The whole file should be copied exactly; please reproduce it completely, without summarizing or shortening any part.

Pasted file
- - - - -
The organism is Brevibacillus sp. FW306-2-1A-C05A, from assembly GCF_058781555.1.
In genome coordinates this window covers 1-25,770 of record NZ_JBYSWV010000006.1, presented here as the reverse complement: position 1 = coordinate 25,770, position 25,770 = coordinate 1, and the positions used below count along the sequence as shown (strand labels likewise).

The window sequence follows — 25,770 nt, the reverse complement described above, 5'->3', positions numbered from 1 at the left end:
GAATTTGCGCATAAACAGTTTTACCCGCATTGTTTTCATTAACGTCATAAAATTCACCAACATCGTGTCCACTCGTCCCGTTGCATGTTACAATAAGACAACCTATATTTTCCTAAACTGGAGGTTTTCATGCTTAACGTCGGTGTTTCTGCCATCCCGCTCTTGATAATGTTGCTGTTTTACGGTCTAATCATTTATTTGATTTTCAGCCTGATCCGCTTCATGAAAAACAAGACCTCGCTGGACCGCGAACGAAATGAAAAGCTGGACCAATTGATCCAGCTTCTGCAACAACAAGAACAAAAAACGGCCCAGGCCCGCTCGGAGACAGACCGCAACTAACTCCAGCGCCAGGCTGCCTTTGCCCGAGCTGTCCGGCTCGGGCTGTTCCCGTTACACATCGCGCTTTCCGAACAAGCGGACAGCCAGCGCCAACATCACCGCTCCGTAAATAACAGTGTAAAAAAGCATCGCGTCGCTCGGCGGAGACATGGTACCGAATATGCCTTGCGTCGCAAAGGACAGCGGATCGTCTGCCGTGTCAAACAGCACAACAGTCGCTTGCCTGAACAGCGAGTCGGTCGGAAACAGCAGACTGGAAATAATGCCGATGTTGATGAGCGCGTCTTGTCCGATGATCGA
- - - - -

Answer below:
The organism is Brevibacillus sp. FW306-2-1A-C05A, from assembly GCF_058781555.1.
In genome coordinates this window covers 1-25,770 of record NZ_JBYSWV010000006.1, presented here as the reverse complement: position 1 = coordinate 25,770, position 25,770 = coordinate 1, and the positions used below count along the sequence as shown (strand labels likewise).

The window sequence follows — 25,770 nt, the reverse complement described above, 5'->3', positions numbered from 1 at the left end:
GAATTTGCGCATAAACAGTTTTACCCGCATTGTTTTCATTAACGTCATAAAATTCACCAACATCGTGTCCACTCGTCCCGTTGCATGTTACAATAAGACAACCTATATTTTCCTAAACTGGAGGTTTTCATGCTTAACGTCGGTGTTTCTGCCATCCCGCTCTTGATAATGTTGCTGTTTTACGGTCTAATCATTTATTTGATTTTCAGCCTGATCCGCTTCATGAAAAACAAGACCTCGCTGGACCGCGAACGAAATGAAAAGCTGGACCAATTGATCCAGCTTCTGCAACAACAAGAACAAAAAACGGCCCAGGCCCGCTCGGAGACAGACCGCAACTAACTCCAGCGCCAGGCTGCCTTTGCCCGAGCTGTCCGGCTCGGGCTGTTCCCGTTACACATCGCGCTTTCCGAACAAGCGGACAGCCAGCGCCAACATCACCGCTCCGTAAATAACAGTGTAAAAAAGCATCGCGTCGCTCGGCGGAGACATGGTACCGAATATGCCTTGCGTCGCAAAGGACAGCGGATCGTCTGCCGTGTCAAACAGCACAACAGTCGCTTGCCTGAACAGCGAGTCGGTCGGAAACAGCAGACTGGAAATAATGCCGATGTTGATGAGCGCGTCTTGTCCGATGATCGA